BHP Billiton management has been accused of ignoring workers, as Workplace Relations Minister Bill Shorten fired back at the giant after it weighed in on new changes to the Fair Work Act.
BHP's human resources boss Gary Brown made a submission against amendments planned for the Fair Work Act.
These included applying the flexibility given to parents of young children to almost all workers, having to consult with workers whenever it considers a roster change and bullying rules that Mr Brown said could lead to "forum shopping" to push a case when a supervisor is cleared of wrong-doing.
Mr Shorten was asked on Thursday what he thought of this submission after he helped solve the industrial relations spat last year.
The minister said BHP's comments would be considered like those from any other company.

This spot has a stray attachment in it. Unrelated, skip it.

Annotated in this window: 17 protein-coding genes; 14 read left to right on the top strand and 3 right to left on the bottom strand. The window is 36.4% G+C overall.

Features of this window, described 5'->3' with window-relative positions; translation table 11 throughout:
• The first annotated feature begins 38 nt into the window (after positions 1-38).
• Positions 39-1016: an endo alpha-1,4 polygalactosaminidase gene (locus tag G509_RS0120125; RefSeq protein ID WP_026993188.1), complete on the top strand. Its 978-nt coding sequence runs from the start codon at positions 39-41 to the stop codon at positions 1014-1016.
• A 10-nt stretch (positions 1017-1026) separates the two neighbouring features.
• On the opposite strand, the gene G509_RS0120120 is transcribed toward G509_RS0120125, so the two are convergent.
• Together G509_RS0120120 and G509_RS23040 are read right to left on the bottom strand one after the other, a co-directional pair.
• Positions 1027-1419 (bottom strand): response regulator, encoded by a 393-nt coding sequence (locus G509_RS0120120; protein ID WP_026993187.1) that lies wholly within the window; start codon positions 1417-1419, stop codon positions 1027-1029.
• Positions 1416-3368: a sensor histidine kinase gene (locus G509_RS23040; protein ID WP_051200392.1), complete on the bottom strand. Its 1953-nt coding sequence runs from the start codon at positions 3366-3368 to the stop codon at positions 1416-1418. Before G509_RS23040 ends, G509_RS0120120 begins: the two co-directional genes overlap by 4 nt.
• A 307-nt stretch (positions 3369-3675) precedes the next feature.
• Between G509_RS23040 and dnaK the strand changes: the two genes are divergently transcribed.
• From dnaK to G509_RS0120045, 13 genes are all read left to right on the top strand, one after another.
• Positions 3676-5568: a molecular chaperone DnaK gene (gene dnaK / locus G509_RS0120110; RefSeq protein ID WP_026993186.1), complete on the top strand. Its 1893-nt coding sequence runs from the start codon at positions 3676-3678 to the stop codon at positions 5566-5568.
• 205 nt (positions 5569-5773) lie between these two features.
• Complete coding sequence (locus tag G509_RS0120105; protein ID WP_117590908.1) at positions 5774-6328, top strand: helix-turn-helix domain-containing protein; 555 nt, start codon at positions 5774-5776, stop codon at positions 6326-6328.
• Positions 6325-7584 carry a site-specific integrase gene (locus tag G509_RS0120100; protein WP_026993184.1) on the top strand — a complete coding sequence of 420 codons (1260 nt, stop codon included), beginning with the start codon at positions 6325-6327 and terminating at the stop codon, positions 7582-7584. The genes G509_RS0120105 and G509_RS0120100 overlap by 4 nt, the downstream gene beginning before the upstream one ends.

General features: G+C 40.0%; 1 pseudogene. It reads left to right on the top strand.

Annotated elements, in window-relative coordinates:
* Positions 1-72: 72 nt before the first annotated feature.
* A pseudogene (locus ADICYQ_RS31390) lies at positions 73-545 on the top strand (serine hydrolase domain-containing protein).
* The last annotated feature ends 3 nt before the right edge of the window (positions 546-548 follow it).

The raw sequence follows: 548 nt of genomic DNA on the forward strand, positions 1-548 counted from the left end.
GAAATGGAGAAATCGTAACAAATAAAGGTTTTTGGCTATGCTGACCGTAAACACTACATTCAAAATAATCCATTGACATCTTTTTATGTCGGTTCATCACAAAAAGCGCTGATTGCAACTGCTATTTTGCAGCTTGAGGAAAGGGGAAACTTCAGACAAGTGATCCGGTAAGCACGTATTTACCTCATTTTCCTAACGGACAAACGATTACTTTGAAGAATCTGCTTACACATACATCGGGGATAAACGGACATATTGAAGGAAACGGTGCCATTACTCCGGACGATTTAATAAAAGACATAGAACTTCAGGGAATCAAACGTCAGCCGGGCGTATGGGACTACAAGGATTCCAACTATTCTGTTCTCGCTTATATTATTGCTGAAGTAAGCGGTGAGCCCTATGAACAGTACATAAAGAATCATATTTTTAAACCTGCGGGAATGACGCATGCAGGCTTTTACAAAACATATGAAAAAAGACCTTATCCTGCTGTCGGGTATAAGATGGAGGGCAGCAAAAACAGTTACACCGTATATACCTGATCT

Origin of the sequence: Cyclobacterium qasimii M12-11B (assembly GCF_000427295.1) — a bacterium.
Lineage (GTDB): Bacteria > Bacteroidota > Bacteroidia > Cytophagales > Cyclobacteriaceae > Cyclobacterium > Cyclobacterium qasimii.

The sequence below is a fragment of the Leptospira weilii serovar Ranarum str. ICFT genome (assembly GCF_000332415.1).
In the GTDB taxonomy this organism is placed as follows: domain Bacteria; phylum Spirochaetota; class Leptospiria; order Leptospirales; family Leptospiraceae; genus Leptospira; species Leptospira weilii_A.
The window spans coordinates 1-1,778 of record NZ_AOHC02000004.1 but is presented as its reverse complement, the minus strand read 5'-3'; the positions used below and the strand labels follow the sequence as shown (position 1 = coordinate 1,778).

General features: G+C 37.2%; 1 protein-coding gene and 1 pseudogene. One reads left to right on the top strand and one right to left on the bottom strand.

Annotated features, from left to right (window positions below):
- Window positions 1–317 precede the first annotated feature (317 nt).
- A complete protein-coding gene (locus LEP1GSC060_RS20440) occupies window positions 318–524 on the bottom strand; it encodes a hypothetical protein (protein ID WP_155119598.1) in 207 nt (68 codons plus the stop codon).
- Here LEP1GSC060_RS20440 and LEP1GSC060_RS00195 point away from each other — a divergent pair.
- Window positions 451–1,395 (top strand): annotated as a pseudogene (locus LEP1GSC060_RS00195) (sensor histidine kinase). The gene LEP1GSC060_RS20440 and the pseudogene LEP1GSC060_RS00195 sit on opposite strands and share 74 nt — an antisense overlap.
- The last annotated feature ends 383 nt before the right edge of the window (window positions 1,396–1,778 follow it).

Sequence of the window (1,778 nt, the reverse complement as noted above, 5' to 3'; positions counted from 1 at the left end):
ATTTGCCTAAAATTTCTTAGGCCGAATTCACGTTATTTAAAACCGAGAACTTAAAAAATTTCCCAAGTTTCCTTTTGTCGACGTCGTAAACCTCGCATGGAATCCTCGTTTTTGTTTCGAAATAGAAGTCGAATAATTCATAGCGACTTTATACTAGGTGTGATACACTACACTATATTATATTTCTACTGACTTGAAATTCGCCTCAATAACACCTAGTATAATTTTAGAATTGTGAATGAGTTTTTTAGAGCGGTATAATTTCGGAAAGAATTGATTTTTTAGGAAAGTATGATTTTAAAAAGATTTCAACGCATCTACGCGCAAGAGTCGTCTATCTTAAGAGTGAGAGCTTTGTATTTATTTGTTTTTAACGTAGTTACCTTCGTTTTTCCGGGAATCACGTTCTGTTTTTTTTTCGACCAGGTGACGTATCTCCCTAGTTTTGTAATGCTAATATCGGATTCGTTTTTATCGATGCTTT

But when quizzed further on his role as mediator, Mr Shorten said: "When 90% of your workforce out of 3000 coal miners, many of whom have got longer service in the pits than some of your senior have in their positions... it's not simply good enough for the company to blame the rules of the ballot."
"If you put your hands over your ears and you don't want to hear what your employees are telling you, well that's one style of management, but I don't think it's the right style of management."
BHP held three ballots for workers to vote on controversial changes to conditions opposed by the unions, two of which were rejected.
The third was accepted following a deal done between union and the mining giant after Mr Shorten and former unionist Bill Kelty were enlisted to help.
A committee looking at the changes is due to report back to the government on May 14.
BHP Billiton declined to comment.
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